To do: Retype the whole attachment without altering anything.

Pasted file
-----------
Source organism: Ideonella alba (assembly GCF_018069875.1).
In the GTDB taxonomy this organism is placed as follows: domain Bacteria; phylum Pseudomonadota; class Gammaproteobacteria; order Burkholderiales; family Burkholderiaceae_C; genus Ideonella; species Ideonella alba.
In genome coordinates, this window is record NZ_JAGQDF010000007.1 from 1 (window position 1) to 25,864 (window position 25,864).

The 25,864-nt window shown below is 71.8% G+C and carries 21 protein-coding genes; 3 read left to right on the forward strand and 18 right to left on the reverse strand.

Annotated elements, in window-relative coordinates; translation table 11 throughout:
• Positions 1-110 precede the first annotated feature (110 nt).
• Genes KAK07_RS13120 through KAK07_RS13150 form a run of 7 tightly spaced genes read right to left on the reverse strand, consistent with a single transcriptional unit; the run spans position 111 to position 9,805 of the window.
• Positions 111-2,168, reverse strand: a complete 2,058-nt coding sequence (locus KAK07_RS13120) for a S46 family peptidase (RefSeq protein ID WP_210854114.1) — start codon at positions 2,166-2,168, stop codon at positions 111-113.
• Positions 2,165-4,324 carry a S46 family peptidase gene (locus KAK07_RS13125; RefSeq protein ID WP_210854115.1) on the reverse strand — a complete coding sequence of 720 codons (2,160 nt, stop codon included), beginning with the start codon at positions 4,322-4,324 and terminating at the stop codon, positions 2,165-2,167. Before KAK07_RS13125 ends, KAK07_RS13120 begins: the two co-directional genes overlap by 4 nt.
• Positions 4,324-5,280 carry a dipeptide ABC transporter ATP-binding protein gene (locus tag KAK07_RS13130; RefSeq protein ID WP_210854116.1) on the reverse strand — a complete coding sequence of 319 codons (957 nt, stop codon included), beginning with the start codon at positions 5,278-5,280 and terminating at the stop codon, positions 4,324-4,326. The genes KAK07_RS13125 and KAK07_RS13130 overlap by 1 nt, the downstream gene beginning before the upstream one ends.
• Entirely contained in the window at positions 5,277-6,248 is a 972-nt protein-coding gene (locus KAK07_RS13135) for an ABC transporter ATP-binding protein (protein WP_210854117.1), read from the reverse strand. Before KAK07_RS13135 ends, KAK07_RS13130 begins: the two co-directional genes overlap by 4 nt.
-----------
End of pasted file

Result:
Source organism: Ideonella alba (assembly GCF_018069875.1).
In the GTDB taxonomy this organism is placed as follows: domain Bacteria; phylum Pseudomonadota; class Gammaproteobacteria; order Burkholderiales; family Burkholderiaceae_C; genus Ideonella; species Ideonella alba.
In genome coordinates, this window is record NZ_JAGQDF010000007.1 from 1 (window position 1) to 25,864 (window position 25,864).

The 25,864-nt window shown below is 71.8% G+C and carries 21 protein-coding genes; 3 read left to right on the forward strand and 18 right to left on the reverse strand.

Annotated elements, in window-relative coordinates; translation table 11 throughout:
• Positions 1-110 precede the first annotated feature (110 nt).
• Genes KAK07_RS13120 through KAK07_RS13150 form a run of 7 tightly spaced genes read right to left on the reverse strand, consistent with a single transcriptional unit; the run spans position 111 to position 9,805 of the window.
• Positions 111-2,168, reverse strand: a complete 2,058-nt coding sequence (locus KAK07_RS13120) for a S46 family peptidase (RefSeq protein ID WP_210854114.1) — start codon at positions 2,166-2,168, stop codon at positions 111-113.
• Positions 2,165-4,324 carry a S46 family peptidase gene (locus KAK07_RS13125; RefSeq protein ID WP_210854115.1) on the reverse strand — a complete coding sequence of 720 codons (2,160 nt, stop codon included), beginning with the start codon at positions 4,322-4,324 and terminating at the stop codon, positions 2,165-2,167. Before KAK07_RS13125 ends, KAK07_RS13120 begins: the two co-directional genes overlap by 4 nt.
• Positions 4,324-5,280 carry a dipeptide ABC transporter ATP-binding protein gene (locus tag KAK07_RS13130; RefSeq protein ID WP_210854116.1) on the reverse strand — a complete coding sequence of 319 codons (957 nt, stop codon included), beginning with the start codon at positions 5,278-5,280 and terminating at the stop codon, positions 4,324-4,326. The genes KAK07_RS13125 and KAK07_RS13130 overlap by 1 nt, the downstream gene beginning before the upstream one ends.
• Entirely contained in the window at positions 5,277-6,248 is a 972-nt protein-coding gene (locus KAK07_RS13135) for an ABC transporter ATP-binding protein (protein WP_210854117.1), read from the reverse strand. Before KAK07_RS13135 ends, KAK07_RS13130 begins: the two co-directional genes overlap by 4 nt.